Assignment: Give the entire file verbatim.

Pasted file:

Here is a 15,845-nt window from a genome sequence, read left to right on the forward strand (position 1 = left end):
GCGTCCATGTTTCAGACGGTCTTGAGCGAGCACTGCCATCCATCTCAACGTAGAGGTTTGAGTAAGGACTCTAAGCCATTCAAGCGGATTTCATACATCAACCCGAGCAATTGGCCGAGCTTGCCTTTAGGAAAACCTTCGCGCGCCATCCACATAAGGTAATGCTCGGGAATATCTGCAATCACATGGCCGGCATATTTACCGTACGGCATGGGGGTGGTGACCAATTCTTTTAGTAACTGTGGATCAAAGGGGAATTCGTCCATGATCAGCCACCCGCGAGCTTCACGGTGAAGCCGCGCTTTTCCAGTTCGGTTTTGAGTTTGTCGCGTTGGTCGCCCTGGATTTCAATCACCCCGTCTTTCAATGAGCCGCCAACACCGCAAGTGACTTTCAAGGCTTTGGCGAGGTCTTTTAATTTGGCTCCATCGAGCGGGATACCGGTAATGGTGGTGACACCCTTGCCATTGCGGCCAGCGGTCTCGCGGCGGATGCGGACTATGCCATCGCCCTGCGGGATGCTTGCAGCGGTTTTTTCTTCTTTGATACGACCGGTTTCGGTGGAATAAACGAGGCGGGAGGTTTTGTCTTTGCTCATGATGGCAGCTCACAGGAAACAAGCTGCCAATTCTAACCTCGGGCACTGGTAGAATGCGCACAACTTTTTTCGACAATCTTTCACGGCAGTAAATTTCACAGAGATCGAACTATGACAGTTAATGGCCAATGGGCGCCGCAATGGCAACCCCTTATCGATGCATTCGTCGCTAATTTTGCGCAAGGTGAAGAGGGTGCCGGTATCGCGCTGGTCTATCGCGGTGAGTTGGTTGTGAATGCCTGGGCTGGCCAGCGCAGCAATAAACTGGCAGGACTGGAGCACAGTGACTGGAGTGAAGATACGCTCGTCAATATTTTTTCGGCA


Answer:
Here is a 15,845-nt window from a genome sequence, read left to right on the forward strand (position 1 = left end):
GCGTCCATGTTTCAGACGGTCTTGAGCGAGCACTGCCATCCATCTCAACGTAGAGGTTTGAGTAAGGACTCTAAGCCATTCAAGCGGATTTCATACATCAACCCGAGCAATTGGCCGAGCTTGCCTTTAGGAAAACCTTCGCGCGCCATCCACATAAGGTAATGCTCGGGAATATCTGCAATCACATGGCCGGCATATTTACCGTACGGCATGGGGGTGGTGACCAATTCTTTTAGTAACTGTGGATCAAAGGGGAATTCGTCCATGATCAGCCACCCGCGAGCTTCACGGTGAAGCCGCGCTTTTCCAGTTCGGTTTTGAGTTTGTCGCGTTGGTCGCCCTGGATTTCAATCACCCCGTCTTTCAATGAGCCGCCAACACCGCAAGTGACTTTCAAGGCTTTGGCGAGGTCTTTTAATTTGGCTCCATCGAGCGGGATACCGGTAATGGTGGTGACACCCTTGCCATTGCGGCCAGCGGTCTCGCGGCGGATGCGGACTATGCCATCGCCCTGCGGGATGCTTGCAGCGGTTTTTTCTTCTTTGATACGACCGGTTTCGGTGGAATAAACGAGGCGGGAGGTTTTGTCTTTGCTCATGATGGCAGCTCACAGGAAACAAGCTGCCAATTCTAACCTCGGGCACTGGTAGAATGCGCACAACTTTTTTCGACAATCTTTCACGGCAGTAAATTTCACAGAGATCGAACTATGACAGTTAATGGCCAATGGGCGCCGCAATGGCAACCCCTTATCGATGCATTCGTCGCTAATTTTGCGCAAGGTGAAGAGGGTGCCGGTATCGCGCTGGTCTATCGCGGTGAGTTGGTTGTGAATGCCTGGGCTGGCCAGCGCAGCAATAAACTGGCAGGACTGGAGCACAGTGACTGGAGTGAAGATACGCTCGTCAATATTTTTTCGGCA